Thursday, June 12, 2008

Constitution Hangs In By a Thread

The incomparable Publius headlines his one-sentence summary of today's decision in Boumediene v. Bush "Court Reaffirms Existence of Constitution". And much of the instant commentary has been pretty celebratory in tone. But for me the chief fact is how slender a thread this decision hangs upon: one vote.

If this decision means that the "Court Reaffirms Existence of Constitution" -- not to mention the fact that everyone is "endowed by their creator with certain inalienable rights, among these life, liberty and the pursuits of happiness", then the headline here as far as I'm concerned is that there is now a die-hard block of supporters of the "Elected Dictator" theory of the Constitution that is one-vote shy of a majority. Four guaranteed votes for tyranny: the only question is will the other five (including Kennedy, usually a pretty conservative guy) stand firm.

The next lede is that the conservative movement -- not as it exists in the fantasies of its idealistic proponents but actually existing conservatism -- is a solid block of pro-tyranny sentiment, with only a few outliers to throw things off.

Anyone who votes for McCain -- or does the functional equivalent (not voting, voting for a third-party candidate, etc.) -- should have not the slightest illusion about exactly what they're getting.

And any Senator who voted for Roberts or Alito; any Senator who failed to vote to filibuster Roberts or Alito; for that matter, any Senator who apologized for those who supported either of them even if they themselves voted properly -- should be deeply, deeply ashamed.

Today's ruling is not a triumph: it is a bare aversion of tragedy. We should be scared, not relieved.

(Souter apparently gave another, equally important reason that today's ruling is not a triumph in his concurrence; key quote here.)

PS: Glenn Greenwald writes a celebratory post and adds a cautionary update. He says in the latter:
Three of the five Justices in the majority... are widely expected by court observers to retire or otherwise leave the Court in the first term of the next President. By contrast, the four judges who dissented... are expected to stay right where they are for many years to come. John McCain has identified Roberts and Alito as ideal justices of the type he would nominate, while Barack Obama has identified Stephen Breyer, David Souter and Ginsberg (all in the majority today). It's not hyperbole to say that, from Supreme Court appointments alone, our core constitutional protections could easily depend upon the outcome of the 2008 election.
Far from hyperbole, Greenwald seems to me to be guilty of excessive understatement. It's not that "from Supreme Court appointments alone, our core constitutional protections could easily depend upon the outcome of the 2008 election"; it's that from Supreme Court appointments alone, our core constitutional protections do clearly depend upon the outcome of the 2008 election.

A vote for McCain is a vote against habeas corpus; a vote for McCain is a vote for an elected dictator, not a president. It's as simple as that.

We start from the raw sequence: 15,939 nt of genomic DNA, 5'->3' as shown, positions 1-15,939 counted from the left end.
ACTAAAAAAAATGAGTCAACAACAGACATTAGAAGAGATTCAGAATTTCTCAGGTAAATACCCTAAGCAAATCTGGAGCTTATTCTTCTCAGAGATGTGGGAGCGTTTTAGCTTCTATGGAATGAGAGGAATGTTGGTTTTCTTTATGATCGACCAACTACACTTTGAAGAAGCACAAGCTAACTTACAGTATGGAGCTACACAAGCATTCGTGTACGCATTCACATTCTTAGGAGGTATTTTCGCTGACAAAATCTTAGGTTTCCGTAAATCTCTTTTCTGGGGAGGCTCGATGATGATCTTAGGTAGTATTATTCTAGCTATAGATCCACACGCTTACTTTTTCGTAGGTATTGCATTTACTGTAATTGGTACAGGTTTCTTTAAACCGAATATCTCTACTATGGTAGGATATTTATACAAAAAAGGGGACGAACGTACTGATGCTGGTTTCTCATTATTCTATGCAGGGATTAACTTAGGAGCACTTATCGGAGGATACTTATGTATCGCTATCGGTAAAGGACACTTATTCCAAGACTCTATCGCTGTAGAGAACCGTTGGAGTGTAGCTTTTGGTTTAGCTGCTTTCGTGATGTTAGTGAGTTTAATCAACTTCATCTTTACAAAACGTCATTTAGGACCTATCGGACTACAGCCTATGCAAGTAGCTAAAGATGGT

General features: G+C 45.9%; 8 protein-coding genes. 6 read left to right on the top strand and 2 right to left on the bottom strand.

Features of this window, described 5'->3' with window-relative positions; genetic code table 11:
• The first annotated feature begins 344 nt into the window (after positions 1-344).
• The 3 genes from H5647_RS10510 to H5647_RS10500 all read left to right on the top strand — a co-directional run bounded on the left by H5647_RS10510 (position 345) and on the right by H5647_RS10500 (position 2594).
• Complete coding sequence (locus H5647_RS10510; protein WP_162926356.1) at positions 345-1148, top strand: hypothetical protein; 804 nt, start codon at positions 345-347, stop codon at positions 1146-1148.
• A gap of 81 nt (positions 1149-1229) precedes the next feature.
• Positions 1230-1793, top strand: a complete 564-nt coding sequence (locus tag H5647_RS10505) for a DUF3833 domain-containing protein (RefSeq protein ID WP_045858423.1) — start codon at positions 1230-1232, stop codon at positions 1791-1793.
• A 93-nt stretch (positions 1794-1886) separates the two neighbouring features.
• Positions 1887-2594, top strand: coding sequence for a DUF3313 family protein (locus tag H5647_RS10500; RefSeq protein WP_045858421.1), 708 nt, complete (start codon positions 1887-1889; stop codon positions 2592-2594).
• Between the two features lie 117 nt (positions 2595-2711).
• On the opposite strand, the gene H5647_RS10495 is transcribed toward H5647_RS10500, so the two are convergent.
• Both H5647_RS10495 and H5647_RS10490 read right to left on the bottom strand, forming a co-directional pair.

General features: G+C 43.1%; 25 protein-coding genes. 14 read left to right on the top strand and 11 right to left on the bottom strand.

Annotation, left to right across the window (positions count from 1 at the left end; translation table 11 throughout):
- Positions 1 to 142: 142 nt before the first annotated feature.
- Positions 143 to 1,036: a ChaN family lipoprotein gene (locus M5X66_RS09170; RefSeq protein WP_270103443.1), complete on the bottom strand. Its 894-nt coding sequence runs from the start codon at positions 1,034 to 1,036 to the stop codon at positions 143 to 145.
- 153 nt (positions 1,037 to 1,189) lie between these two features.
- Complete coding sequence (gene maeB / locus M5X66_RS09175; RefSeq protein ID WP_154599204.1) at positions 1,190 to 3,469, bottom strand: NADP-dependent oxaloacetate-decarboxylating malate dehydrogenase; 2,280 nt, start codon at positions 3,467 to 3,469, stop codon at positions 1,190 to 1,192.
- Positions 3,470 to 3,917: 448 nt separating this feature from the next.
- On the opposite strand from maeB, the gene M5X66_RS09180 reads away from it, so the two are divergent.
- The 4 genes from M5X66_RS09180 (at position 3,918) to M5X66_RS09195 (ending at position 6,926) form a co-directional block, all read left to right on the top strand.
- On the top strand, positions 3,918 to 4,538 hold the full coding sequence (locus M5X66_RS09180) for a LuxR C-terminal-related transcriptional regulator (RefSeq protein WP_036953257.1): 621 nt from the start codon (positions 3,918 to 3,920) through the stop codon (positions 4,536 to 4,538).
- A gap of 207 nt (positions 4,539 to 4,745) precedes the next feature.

PPS: I'm sure that, in defending the pro-tyranny side of the debate, a lot of conservatives will focus on the fact that the people in question are not U.S. citizens and were not captured in the U.S. This is part of a really disturbing trend towards the belief that non-citizens have "no rights" that the US government "was bound to respect". But the founders knew quite well that many of the rights of human beings -- including those of life, liberty and the pursuit of happiness -- were human rights. Freedom from arbitrary detention -- the heart and soul of tyranny -- is not a special privilege of citizenship. It is the basic minimum that every government is obliged to uphold for everyone.

Update: Just in case you doubt Actually Existing Conservatism's commitment to Executive Tyranny, Bush reacts poorly, and other Republicans are even more clearly pro-tyranny. (Incidentally, I'm not a journalist, but I suppose that in the spirit of "full disclosure" I should mention that I know the author of the first link). Both links via Steve Benen. Update to the Update: And of course McCain signs on to the pro-tyranny position. Why wouldn't he? Executive tyranny is a core principle of American conservatism in the twenty-first century. (And Lieberman, McCain's mini-me, signs on to the pro-tyranny position too. Again: why wouldn't he? Executive tyranny is a core principle of American conservatism in the twenty-first century. And Lieberman is a poster-boy for conservative values: aggressive war, torture, the abolition of habeas corpus, etc.) UtUtU: More McCain support for tyranny here. (via)


Matthias said...

Well said, Stephen. I've been a little troubled by the tone of the reactions too. Also, isn't it more than a little disturbing that "President says he'll abide by Supreme Court decision" is a newsworthy item?

Stephen said...

Yeah, it's disturbing... but then, we have had so many of these headlines (Bush says he approved torture? Violated the fourth amendment? Instituted an aggressive war? If we haven't seen those headlines, it's just because our media felt it necessary to use euphemisms).

& thanks for reading.